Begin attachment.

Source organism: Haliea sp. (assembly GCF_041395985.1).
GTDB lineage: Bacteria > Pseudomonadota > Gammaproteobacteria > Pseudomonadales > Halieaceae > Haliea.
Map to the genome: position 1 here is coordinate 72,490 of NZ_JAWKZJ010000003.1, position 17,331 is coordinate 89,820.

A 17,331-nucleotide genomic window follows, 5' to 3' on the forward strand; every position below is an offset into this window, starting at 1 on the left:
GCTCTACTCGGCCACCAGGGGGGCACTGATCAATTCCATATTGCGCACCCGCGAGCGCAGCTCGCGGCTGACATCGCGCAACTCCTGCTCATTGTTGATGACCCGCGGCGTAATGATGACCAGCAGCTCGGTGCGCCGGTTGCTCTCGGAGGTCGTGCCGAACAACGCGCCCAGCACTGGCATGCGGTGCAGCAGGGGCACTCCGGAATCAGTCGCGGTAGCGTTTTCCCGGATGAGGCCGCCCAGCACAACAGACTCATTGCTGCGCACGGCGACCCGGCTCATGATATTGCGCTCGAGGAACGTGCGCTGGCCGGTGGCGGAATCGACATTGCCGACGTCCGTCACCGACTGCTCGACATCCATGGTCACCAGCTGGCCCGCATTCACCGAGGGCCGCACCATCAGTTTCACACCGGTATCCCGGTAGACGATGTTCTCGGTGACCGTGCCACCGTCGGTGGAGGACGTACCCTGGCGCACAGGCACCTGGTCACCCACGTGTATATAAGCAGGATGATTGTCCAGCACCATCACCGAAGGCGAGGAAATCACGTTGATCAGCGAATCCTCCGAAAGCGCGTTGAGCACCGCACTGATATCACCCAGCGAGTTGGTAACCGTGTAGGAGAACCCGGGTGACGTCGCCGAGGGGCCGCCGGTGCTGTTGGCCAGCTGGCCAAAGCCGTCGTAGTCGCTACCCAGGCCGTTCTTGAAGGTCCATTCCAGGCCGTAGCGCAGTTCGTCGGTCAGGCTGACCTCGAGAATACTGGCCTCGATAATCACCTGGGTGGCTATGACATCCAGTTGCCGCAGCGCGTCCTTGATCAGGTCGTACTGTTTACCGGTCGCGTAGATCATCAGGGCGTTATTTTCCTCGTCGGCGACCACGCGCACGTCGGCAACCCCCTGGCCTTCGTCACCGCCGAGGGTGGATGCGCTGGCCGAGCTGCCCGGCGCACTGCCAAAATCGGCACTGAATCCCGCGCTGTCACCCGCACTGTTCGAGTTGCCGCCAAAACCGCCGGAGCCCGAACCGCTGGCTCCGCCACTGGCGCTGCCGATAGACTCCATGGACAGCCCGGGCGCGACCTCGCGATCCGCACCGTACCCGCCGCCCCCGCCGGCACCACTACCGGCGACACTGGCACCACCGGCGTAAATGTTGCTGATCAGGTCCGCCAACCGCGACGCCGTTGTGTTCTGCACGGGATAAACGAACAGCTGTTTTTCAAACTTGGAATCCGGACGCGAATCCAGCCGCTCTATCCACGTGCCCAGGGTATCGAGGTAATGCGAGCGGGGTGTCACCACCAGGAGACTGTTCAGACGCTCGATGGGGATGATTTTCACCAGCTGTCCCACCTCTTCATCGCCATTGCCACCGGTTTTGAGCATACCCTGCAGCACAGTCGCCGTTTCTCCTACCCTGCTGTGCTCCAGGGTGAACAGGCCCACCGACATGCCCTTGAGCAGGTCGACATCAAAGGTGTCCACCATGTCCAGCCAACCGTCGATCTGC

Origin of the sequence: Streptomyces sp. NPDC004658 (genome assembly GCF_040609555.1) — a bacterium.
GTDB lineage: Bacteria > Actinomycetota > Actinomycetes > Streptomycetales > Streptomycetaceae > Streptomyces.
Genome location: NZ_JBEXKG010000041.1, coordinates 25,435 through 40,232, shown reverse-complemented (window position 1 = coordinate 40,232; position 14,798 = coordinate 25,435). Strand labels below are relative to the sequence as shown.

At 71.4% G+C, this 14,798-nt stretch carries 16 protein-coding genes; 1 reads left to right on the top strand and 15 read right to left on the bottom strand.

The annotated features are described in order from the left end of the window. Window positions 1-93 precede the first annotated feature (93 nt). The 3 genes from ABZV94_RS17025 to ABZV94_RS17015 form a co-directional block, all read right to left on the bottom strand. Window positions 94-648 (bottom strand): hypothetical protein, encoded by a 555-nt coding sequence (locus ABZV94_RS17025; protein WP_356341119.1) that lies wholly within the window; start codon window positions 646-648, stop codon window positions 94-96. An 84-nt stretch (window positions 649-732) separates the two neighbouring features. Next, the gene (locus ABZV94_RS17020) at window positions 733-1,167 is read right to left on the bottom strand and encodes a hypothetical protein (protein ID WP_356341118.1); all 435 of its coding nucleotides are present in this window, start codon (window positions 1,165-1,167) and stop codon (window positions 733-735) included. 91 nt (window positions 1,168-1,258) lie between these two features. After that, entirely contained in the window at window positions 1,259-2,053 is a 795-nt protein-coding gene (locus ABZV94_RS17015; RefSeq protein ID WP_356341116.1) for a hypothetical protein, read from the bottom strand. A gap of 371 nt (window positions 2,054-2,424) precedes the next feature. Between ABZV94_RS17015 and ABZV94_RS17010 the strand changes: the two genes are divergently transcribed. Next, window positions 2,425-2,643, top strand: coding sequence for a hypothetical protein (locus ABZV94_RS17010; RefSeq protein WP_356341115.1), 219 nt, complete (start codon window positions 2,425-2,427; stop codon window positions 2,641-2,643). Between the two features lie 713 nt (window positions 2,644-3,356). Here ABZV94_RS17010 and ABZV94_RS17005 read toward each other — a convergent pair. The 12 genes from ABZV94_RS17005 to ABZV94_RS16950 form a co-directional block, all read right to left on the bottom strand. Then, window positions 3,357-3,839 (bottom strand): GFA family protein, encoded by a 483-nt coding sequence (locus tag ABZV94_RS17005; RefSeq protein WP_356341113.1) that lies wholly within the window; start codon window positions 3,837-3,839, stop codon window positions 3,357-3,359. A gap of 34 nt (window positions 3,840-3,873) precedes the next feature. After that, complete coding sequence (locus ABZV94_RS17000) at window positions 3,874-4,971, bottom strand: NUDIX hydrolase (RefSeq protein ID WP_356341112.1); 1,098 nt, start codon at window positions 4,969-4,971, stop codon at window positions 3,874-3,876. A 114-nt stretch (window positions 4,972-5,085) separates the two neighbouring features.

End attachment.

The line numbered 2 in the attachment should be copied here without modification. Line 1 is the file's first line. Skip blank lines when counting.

GTDB lineage: Bacteria > Pseudomonadota > Gammaproteobacteria > Pseudomonadales > Halieaceae > Haliea.